FPH: These songs have been kicking around for a while now and for the most part the arrangements have been pretty set in stone for a while so while recordings don’t vary much structurally, there is a lot more lush palate you are working with in the studio in terms of instrumentation. How did you approach figuring out just what you wanted to add, what you wanted to change, and what was too much?

EG: This was actually something I mulled over a lot before and during the recording process. I knew the kinds of sounds I wanted, but I initially didn't know where or how to incorporate it...which resulted in the recording happening in a system of layers. We would record the parts we already had, and then record new alternatives, and in the end it was kind of a trial and error/elimination process. There were definitely a couple points where things started sounding really cluttered and confusing, but in the end I think it all got sorted out!

FPH: Were there any unexpectedly happy surprises in the process?

EG: Oh definitely. Lots and lots of them. I was super excited about the string and horn parts, and I'm really pleased with the outro of Ancient History and the big build up at the end of Under the Radar. After Lucas recorded lapsteel on Wild Things, we all kept listening to it and being like "Whoa that part's neat!" I was also glad to be able to incorporate some pretty dreamy instruments, and now have a new love for glockenspiel and omnichord.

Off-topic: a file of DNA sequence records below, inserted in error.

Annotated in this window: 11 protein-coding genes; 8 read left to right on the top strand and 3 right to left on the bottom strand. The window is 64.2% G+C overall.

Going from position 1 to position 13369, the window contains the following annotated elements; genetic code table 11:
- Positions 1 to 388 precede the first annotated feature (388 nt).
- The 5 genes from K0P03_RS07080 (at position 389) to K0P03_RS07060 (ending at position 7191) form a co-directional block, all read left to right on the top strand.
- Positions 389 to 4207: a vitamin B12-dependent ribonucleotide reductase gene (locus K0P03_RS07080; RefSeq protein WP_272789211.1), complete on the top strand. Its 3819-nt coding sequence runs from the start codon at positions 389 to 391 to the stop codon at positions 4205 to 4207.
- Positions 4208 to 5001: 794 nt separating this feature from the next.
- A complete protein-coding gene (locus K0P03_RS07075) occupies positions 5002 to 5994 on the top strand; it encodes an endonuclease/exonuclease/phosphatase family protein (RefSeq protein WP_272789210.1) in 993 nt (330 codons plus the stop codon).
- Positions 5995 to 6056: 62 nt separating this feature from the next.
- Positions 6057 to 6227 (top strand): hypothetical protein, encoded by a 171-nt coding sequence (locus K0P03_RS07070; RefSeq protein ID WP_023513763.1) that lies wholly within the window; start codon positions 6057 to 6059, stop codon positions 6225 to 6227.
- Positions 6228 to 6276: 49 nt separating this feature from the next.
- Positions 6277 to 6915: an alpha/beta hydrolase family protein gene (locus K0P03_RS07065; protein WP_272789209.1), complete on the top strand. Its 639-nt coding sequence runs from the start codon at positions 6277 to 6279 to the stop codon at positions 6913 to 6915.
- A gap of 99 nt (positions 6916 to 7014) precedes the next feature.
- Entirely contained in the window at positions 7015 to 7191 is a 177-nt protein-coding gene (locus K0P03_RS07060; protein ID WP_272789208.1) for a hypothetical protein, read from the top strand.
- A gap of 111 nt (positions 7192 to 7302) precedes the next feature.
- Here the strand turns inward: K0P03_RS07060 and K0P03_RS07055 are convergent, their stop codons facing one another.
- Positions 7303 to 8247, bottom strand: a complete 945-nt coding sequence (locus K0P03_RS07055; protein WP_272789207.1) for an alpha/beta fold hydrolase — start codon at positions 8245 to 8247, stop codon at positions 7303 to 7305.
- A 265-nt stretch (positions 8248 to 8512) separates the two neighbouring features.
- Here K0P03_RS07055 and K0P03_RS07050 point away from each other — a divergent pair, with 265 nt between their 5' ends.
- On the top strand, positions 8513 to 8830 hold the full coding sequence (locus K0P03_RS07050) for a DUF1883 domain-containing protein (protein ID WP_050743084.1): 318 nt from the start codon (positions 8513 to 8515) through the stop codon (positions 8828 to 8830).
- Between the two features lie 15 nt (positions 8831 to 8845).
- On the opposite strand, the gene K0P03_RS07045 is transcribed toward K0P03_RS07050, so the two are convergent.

FPH: How did you approach your vocals on the CD compared to your live performances. Did you find your phrasing change in the studio or was it pretty much just how it came out?

EG: Well, in general I think I tend to sing louder and more enthusiastically in the live setting, especially with the band...mostly to match the volume of the situation. On the recording I wanted it to be more of how I would naturally sing the song, even if only to myself. I get really nervous about recording vocals around other people, especially harmonies and "oohs" and "ahs". So I had to do a lot of those when there was no one else in the room, but I guess in the end however it came out wasn't completely planned. A couple little changes had to be made, such as having overlapping lines on Under the Radar. The reason is that the song is faster now than it originally was when I wrote it, and I had trouble fitting all the words in! Not to mention that some of the songs on the CD were first (home) recorded 6 months-a year ago...sometimes I start singing them a little differently throughout time without even realizing it.

FPH: I see Michael Rodriguez did the cover art. How was it working with him and getting the look that conveyed what you wanted for the CD?

EG: Working with him was great...it went very smoothly and was very easy. We sat down once to talk about ideas for the cover art, and there were a few different directions it could have gone. There were also a couple different stages with different designs. I think what I initially told him was fairly vague, but I wasn't too worried because I've never seen anything he's done that I didn't like!

FPH: Was there anything you wanted to add that just wasn’t able to make it on the CD?

EG: Yes, but I think that would always be the case. I originally had recorded a piano song that was supposed to be on the CD, but it ended up getting ignored and was never finished. I would have liked to have a piano based song, and I didn't quite do as many crazy vocal harmony parts as I would have liked to. But hey, I'll save all that for the full length.

Elaine Greer CD release party with News on the March and One Hundred Flowers. $8 includes copy of disc. 9 p.m. Thursday @ Mango's.


(Note: that digital download version of the EP should be available in about a month.)